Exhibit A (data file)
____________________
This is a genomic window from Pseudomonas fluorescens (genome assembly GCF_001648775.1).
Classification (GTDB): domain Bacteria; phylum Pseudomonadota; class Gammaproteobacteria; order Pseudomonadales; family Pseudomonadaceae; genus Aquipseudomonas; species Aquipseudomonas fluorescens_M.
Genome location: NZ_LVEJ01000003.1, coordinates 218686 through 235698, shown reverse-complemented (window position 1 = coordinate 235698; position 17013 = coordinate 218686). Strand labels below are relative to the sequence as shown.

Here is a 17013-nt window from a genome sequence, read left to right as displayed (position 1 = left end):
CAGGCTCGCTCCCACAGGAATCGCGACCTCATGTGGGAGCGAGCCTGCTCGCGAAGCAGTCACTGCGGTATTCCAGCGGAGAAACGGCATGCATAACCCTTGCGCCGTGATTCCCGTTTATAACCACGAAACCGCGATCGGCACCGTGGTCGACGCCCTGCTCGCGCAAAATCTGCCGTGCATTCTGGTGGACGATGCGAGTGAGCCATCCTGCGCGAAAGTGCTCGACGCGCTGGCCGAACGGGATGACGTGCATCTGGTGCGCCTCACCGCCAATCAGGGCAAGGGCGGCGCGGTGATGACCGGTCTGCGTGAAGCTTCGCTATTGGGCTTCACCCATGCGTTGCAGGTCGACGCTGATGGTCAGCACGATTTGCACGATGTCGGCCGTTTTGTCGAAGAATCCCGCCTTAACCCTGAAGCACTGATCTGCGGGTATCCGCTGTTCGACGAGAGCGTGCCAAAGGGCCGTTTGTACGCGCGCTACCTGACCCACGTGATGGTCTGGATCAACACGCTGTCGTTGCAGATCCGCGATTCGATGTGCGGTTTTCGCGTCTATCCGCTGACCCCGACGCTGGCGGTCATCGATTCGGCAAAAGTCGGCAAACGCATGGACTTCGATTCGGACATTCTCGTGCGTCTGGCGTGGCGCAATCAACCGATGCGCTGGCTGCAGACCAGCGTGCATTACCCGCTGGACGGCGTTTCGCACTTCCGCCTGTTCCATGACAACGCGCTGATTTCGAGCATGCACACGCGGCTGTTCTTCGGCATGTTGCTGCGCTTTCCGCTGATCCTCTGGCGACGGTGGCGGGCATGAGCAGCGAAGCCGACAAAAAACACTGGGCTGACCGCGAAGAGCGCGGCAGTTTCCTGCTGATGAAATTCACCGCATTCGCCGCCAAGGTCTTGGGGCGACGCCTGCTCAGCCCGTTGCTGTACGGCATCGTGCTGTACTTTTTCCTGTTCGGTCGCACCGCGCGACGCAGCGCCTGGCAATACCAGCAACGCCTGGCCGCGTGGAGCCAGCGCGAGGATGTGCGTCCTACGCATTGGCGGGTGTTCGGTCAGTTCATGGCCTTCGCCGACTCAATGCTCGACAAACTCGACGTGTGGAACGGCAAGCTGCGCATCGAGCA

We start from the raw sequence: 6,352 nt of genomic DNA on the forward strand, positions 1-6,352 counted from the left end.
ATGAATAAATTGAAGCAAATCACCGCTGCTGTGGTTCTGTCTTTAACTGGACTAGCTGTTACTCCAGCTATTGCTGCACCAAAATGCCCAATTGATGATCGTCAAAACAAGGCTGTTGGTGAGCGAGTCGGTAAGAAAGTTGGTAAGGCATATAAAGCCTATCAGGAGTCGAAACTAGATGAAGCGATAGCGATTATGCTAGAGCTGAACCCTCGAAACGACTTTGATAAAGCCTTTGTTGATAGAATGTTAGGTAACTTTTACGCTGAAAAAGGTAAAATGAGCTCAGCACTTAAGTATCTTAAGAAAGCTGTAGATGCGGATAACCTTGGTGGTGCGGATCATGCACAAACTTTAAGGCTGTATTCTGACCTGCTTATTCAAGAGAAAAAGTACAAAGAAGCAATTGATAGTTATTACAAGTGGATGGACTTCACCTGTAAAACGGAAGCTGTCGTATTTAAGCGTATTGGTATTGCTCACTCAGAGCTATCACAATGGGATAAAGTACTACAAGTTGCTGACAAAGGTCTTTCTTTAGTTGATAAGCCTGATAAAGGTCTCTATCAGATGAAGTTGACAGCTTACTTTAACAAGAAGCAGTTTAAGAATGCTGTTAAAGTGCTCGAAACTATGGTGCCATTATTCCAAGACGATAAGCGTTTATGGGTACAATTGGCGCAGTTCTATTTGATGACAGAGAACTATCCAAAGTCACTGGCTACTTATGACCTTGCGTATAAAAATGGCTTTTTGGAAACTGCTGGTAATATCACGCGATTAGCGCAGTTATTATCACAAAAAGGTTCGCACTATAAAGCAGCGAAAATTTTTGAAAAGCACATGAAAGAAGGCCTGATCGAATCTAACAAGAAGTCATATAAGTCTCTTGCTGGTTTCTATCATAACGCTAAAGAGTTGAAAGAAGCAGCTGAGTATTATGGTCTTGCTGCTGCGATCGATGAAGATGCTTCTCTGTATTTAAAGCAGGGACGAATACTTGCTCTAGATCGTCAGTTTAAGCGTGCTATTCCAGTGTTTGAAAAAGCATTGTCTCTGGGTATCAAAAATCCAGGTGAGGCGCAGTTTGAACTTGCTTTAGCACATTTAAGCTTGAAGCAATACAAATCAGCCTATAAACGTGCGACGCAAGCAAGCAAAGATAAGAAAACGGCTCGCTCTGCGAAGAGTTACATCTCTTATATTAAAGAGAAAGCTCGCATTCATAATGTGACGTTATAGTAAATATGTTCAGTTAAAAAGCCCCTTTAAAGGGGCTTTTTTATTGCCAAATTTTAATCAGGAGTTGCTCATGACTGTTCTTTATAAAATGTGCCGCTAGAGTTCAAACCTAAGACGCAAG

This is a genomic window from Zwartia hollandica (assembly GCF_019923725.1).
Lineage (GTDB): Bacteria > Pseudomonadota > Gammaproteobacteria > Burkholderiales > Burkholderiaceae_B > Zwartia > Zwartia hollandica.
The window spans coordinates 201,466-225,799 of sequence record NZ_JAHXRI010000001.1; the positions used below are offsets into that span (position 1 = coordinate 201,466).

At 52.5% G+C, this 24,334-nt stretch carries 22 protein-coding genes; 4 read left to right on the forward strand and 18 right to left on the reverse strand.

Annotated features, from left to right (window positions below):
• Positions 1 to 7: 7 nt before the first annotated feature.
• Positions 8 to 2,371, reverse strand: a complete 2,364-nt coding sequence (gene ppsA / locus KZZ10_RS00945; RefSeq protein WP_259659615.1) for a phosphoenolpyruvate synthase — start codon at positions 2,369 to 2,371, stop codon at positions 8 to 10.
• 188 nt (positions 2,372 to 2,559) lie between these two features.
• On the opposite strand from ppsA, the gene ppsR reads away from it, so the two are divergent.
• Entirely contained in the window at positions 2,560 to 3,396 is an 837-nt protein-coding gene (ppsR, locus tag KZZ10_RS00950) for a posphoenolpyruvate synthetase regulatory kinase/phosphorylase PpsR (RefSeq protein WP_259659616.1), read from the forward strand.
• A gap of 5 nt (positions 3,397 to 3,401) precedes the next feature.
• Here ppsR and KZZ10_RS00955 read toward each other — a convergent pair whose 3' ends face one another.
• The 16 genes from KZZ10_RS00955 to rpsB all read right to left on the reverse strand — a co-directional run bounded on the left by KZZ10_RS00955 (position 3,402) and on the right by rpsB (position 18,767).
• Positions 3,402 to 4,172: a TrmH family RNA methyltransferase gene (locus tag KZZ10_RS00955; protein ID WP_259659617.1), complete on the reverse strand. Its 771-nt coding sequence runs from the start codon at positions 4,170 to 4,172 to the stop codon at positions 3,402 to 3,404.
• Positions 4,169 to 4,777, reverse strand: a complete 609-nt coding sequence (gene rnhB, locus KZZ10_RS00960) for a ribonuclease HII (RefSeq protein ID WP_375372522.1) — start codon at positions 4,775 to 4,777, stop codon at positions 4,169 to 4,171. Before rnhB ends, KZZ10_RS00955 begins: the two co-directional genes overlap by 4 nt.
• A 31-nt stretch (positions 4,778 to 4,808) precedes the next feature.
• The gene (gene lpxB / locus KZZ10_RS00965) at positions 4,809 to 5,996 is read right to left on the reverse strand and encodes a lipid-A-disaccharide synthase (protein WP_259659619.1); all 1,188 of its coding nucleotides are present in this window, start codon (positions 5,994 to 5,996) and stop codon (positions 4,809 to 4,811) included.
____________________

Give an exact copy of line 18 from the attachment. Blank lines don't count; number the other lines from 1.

• A gap of 5 nt (positions 3,397 to 3,401) precedes the next feature.